Saturday, December 31, 2005

New Year's Rockin' 11 p.m.?

Tape delay is a wonderful thing. Especially at New Year's when you absolutely, positively, must start the new year off watching the waterford crystal ball drop live via satellite in New York's Time Sqare at midnight.

Except in Oklahoma.

The local affiliate station insists on carrying the "live via satellite" literally and broadcast the ball dropping in New York at 11 p.m. local time. No one hour delay to make it coincide with our midnight. No explanation that they are carrying it live, which sends you scrambling to check the correct local time. No warning that your kids will forever wonder why we have to celebrate the new year on Eastern Standard Time, instead of in our own time zone.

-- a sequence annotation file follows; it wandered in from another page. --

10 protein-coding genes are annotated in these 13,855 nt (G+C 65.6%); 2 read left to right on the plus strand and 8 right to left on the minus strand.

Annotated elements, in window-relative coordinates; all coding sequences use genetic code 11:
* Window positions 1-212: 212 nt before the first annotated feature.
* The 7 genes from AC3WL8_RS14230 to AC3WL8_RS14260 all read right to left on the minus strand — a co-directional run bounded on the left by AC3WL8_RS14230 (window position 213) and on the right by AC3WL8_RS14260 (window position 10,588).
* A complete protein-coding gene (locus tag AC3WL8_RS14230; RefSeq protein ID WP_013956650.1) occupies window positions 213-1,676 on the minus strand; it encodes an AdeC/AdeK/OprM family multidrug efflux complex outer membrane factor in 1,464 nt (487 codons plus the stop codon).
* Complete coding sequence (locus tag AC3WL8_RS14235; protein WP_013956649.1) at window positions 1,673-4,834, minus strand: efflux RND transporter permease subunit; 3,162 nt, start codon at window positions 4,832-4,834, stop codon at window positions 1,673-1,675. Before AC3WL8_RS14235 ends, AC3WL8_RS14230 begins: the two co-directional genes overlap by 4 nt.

Which is why my wife still laughs about being so confused as a kid, wondering what the big fuss was at midnight, when it actually became the new year at 11 p.m. -- according to America's Oldest Living Teenager and his "rockin'" tv show.

So, here we sat at 11 p.m., watching the ball drop and seeing our children jump up and down in celebration of the new year.


Thursday, December 29, 2005

Memorable for all the wrong reasons

Christmas day saw the passing of my daughter's only remaining great-grandmother. My wife's grandmother. My mother-in-law's mother.

Grandma Smith was 91.

Some impressions of our surreal Christmas holiday...

Found another home that followed my guidelines for a box of tissue in every room...a funeral home. Hmm, may have to rethink my guidelines.

My brother-in-law didn't anticipate being a pall bearer at his grandmother's funeral when he packed for his trek home for the holiday, so he had to rent a suit. $100. Custom fit. Nicely tailored for 24-hours notice. Good to know of such things.